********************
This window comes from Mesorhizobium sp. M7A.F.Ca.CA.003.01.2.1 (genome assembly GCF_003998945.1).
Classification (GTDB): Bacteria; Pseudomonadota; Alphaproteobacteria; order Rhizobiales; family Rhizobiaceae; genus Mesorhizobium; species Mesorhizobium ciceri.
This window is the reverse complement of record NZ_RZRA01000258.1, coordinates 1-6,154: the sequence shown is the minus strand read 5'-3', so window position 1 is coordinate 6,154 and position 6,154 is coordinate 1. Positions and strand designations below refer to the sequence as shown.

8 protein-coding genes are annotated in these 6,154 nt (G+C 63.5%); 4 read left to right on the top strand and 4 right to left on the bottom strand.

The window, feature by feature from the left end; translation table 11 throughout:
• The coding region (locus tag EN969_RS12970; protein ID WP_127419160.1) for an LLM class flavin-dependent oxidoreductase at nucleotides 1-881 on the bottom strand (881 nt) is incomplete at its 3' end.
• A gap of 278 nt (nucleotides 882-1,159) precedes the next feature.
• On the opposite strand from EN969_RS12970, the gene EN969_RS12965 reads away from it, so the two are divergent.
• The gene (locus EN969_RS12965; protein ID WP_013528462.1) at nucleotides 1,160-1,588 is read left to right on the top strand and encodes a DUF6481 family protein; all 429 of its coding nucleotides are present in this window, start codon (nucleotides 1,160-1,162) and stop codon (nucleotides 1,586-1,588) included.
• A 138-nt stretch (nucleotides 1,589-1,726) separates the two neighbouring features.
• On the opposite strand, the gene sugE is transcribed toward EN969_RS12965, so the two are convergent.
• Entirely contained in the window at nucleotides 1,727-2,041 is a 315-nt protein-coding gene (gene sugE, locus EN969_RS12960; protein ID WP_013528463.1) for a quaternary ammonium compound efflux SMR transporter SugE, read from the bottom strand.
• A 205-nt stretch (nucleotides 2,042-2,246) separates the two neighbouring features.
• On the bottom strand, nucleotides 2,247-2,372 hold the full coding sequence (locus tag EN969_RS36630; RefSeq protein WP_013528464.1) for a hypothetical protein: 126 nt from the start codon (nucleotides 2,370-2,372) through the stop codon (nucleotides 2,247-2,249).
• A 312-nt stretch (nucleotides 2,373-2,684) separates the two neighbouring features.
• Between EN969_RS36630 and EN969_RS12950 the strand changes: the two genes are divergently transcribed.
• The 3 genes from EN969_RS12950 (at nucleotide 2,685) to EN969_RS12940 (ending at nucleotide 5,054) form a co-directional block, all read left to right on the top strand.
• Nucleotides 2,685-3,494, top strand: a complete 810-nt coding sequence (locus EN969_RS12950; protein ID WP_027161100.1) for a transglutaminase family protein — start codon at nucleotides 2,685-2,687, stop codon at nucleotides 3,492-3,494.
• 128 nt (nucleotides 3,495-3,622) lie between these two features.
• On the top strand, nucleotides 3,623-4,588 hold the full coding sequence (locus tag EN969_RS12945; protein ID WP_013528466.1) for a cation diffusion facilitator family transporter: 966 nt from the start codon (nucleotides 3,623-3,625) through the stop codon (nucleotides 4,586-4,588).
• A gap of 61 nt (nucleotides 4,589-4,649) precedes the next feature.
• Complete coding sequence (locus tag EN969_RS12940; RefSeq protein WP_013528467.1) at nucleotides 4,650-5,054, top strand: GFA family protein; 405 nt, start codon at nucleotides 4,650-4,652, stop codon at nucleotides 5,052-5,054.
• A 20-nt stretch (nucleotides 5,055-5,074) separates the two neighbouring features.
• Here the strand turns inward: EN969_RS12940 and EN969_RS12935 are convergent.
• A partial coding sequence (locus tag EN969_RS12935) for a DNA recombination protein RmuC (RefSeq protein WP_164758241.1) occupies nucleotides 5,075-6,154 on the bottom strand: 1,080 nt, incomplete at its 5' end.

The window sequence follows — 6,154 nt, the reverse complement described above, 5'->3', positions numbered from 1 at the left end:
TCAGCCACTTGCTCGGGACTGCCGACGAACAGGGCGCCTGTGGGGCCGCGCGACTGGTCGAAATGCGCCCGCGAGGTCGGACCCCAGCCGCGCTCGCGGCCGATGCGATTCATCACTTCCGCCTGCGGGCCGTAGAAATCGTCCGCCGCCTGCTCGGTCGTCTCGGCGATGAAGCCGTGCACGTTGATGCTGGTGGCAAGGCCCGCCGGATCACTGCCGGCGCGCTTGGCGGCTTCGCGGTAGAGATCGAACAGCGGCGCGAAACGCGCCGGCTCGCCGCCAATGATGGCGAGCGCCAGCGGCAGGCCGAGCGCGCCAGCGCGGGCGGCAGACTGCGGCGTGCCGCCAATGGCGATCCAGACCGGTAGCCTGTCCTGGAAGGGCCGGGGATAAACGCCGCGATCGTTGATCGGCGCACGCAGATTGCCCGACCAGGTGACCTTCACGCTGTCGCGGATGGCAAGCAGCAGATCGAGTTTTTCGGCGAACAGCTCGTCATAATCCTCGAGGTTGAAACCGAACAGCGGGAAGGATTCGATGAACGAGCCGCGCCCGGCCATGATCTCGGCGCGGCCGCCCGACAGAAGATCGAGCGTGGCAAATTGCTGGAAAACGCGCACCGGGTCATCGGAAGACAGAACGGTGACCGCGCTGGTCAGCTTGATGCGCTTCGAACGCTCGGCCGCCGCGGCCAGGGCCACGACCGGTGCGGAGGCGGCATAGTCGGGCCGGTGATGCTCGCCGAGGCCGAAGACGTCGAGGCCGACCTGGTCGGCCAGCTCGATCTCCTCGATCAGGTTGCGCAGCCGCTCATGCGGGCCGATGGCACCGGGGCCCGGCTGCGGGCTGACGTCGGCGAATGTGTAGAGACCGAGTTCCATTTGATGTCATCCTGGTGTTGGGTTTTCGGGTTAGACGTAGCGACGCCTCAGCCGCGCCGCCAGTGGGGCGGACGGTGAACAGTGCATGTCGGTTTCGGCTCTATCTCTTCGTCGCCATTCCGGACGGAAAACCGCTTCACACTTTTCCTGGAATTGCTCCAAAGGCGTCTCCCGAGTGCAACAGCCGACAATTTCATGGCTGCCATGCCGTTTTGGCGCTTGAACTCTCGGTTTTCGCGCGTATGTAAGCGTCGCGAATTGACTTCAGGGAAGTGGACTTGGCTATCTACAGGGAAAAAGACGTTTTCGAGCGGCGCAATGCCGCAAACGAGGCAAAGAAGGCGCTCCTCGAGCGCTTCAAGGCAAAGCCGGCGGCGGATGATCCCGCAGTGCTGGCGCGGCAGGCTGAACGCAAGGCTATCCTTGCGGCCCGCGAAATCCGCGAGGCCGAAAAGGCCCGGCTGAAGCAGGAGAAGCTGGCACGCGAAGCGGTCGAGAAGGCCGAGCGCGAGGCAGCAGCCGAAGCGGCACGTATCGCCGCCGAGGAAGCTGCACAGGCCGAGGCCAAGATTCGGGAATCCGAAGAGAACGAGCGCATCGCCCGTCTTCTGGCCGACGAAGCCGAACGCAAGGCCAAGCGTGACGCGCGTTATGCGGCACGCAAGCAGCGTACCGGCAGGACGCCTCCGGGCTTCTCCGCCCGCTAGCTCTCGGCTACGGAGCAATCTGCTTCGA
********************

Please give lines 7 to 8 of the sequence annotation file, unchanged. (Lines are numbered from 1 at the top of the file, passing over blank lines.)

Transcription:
• A gap of 278 nt (nucleotides 882-1,159) precedes the next feature.
• On the opposite strand from EN969_RS12970, the gene EN969_RS12965 reads away from it, so the two are divergent.